Wednesday, 22 September 2010

That which doesn't kill you makes you stronger

At last it's over. We can say goodbye to Pakistan and pretend the whole sorry saga never happened.

But we shouldn't, because in the midst of all that's gone on England have been genuinely impressive. It's not so much their actual cricketing skill that has impressed, although they have on the whole played very good cricket. It's more to do with the way they've coped with being innocent bystanders in one of the most toxic scandals ever to hit any sport, let alone cricket.

Last summer this team just about managed to prise the Ashes away from Australia, then over the winter they just, by the skin of their teeth, managed to draw the Test series with South Africa. It was no great surprise that we spanked Bangladesh home and away, but it was very much a surprise that Collingwood managed to captain us to our first tournament win in the T20 World Cup. After all, England aren't supposed to be good at the shorter versions of the game, but if that wasn't enough we beat Australia in three consecutive ODIs to win that series as well.

On then to the series against Pakistan, a team one hoped would give England a good run for their money, especially after beating Australia at the Oval. As it turned out, they seemed to buckle in the face of England's bowling attack, with England scoring more in their first innings than Pakistan managed in their first three, and that, remember, with many of England's key batsmen misfiring badly. Brilliant bowling from Ajmal and Amir won the third test for Pakistan, and Amir looked to have gone a long way towards winning the Lords test when he took six wickets to reduce England to 102 for 7 after less than 40 overs. Of course, Trott and Broad's epic stand of 332 runs in just over 7 hours, followed by Pakistan's pathetic 74 all out in reply put paid to that, but then on the third evening everything comes tumbling down.

I won't go through it all, there's simply no point. The thing I want to emphasise is the way in which the England team have behaved since that evening. Their own hard-earned achievements were brought into question, and most of the World's media was there to question it. Every news bulletin, every front page, and virtually everyone they spoke to was there to remind them what was being alleged. And yet they conducted themselves in the most exemplary way. They did their talking on the pitch, or failing that left it to the staff and Andrew Strauss, who himself showed a quality of leadership, diplomacy and discretion that deserves the highest praise.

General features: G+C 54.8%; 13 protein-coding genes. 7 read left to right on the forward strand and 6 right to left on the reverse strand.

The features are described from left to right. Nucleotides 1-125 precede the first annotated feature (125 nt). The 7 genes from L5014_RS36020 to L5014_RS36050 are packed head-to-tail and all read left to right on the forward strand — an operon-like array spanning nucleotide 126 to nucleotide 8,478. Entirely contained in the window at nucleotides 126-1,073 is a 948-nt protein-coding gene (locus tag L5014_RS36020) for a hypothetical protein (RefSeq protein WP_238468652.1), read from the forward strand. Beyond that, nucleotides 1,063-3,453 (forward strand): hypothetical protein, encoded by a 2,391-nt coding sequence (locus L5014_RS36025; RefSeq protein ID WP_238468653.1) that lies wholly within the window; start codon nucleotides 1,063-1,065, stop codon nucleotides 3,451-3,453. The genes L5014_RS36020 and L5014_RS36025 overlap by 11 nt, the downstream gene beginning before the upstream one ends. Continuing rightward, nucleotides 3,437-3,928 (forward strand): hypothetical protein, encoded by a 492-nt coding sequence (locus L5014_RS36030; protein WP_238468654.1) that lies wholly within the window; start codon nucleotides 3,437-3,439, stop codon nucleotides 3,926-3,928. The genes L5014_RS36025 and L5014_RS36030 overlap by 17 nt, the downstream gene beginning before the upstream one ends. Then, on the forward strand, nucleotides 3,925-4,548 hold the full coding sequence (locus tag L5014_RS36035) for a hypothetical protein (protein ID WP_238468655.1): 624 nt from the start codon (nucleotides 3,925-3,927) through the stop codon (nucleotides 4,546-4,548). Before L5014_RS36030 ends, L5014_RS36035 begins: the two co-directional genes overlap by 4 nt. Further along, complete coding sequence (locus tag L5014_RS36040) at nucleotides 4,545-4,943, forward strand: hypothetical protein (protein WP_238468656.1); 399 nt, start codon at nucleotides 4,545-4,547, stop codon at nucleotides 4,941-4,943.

As if that wasn't enough, the situation was made even worse thanks to the monumentally idiotic intervention if Ijaz Butt after the third ODI, and at last the pressure began to show. England the next match, and Jonathan Trott became involved in a pre-match altercation with Riaz. However, this is the only time anyone within the England camp has let the pressure show throughout the whole nasty business, and frankly, I can't blame him.

On to the Rose Bowl, and the winning moment shows just what an extraordinary experience the team has been through. In a brilliant second innings, England seemed to take all the anger, the stress, the hurt and channel it into bowling their best, fielding their best, beating Pakistan and winning the series. The scenes of delirium amongst the England players when the final wicket fell tells you all you need to know: Here's a team that for a month has been confronted with possibly the greatest pressure and stress an English team has ever had to face, who've had their hard work belittled and their character and integrity brought into question, and at the end they have come through with their own character and team spirit not weakened but in fact significantly strengthened. At last, a weight has been lifted.

Now bring on the Aussies - we'll never be more ready for them.

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